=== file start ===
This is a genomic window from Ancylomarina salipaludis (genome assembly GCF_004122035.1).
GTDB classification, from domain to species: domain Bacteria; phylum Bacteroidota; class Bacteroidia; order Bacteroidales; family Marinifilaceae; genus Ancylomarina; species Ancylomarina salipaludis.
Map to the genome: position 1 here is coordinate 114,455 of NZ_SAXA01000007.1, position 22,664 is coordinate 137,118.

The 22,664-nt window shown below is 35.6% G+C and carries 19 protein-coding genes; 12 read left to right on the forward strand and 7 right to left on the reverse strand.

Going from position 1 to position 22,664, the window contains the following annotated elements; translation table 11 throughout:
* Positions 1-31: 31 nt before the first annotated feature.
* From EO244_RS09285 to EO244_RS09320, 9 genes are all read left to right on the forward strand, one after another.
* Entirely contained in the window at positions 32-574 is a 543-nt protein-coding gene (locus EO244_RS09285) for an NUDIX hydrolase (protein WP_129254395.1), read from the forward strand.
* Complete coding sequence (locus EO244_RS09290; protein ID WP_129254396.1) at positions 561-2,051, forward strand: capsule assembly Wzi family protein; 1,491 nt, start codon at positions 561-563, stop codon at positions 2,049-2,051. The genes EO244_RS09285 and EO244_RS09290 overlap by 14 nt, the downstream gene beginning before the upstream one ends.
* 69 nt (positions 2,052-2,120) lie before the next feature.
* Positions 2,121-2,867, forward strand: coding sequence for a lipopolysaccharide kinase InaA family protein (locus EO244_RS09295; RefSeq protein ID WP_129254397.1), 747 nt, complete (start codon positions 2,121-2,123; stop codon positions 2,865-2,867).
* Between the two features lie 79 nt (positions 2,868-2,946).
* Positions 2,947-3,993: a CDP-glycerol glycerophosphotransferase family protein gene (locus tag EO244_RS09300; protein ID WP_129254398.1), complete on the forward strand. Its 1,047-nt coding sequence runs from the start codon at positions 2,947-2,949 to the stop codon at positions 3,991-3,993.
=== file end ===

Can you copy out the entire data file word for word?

This is a genomic window from Ancylomarina salipaludis (genome assembly GCF_004122035.1).
GTDB classification, from domain to species: domain Bacteria; phylum Bacteroidota; class Bacteroidia; order Bacteroidales; family Marinifilaceae; genus Ancylomarina; species Ancylomarina salipaludis.
Map to the genome: position 1 here is coordinate 114,455 of NZ_SAXA01000007.1, position 22,664 is coordinate 137,118.

The 22,664-nt window shown below is 35.6% G+C and carries 19 protein-coding genes; 12 read left to right on the forward strand and 7 right to left on the reverse strand.

Going from position 1 to position 22,664, the window contains the following annotated elements; translation table 11 throughout:
* Positions 1-31: 31 nt before the first annotated feature.
* From EO244_RS09285 to EO244_RS09320, 9 genes are all read left to right on the forward strand, one after another.
* Entirely contained in the window at positions 32-574 is a 543-nt protein-coding gene (locus EO244_RS09285) for an NUDIX hydrolase (protein WP_129254395.1), read from the forward strand.
* Complete coding sequence (locus EO244_RS09290; protein ID WP_129254396.1) at positions 561-2,051, forward strand: capsule assembly Wzi family protein; 1,491 nt, start codon at positions 561-563, stop codon at positions 2,049-2,051. The genes EO244_RS09285 and EO244_RS09290 overlap by 14 nt, the downstream gene beginning before the upstream one ends.
* 69 nt (positions 2,052-2,120) lie before the next feature.
* Positions 2,121-2,867, forward strand: coding sequence for a lipopolysaccharide kinase InaA family protein (locus EO244_RS09295; RefSeq protein ID WP_129254397.1), 747 nt, complete (start codon positions 2,121-2,123; stop codon positions 2,865-2,867).
* Between the two features lie 79 nt (positions 2,868-2,946).
* Positions 2,947-3,993: a CDP-glycerol glycerophosphotransferase family protein gene (locus tag EO244_RS09300; protein ID WP_129254398.1), complete on the forward strand. Its 1,047-nt coding sequence runs from the start codon at positions 2,947-2,949 to the stop codon at positions 3,991-3,993.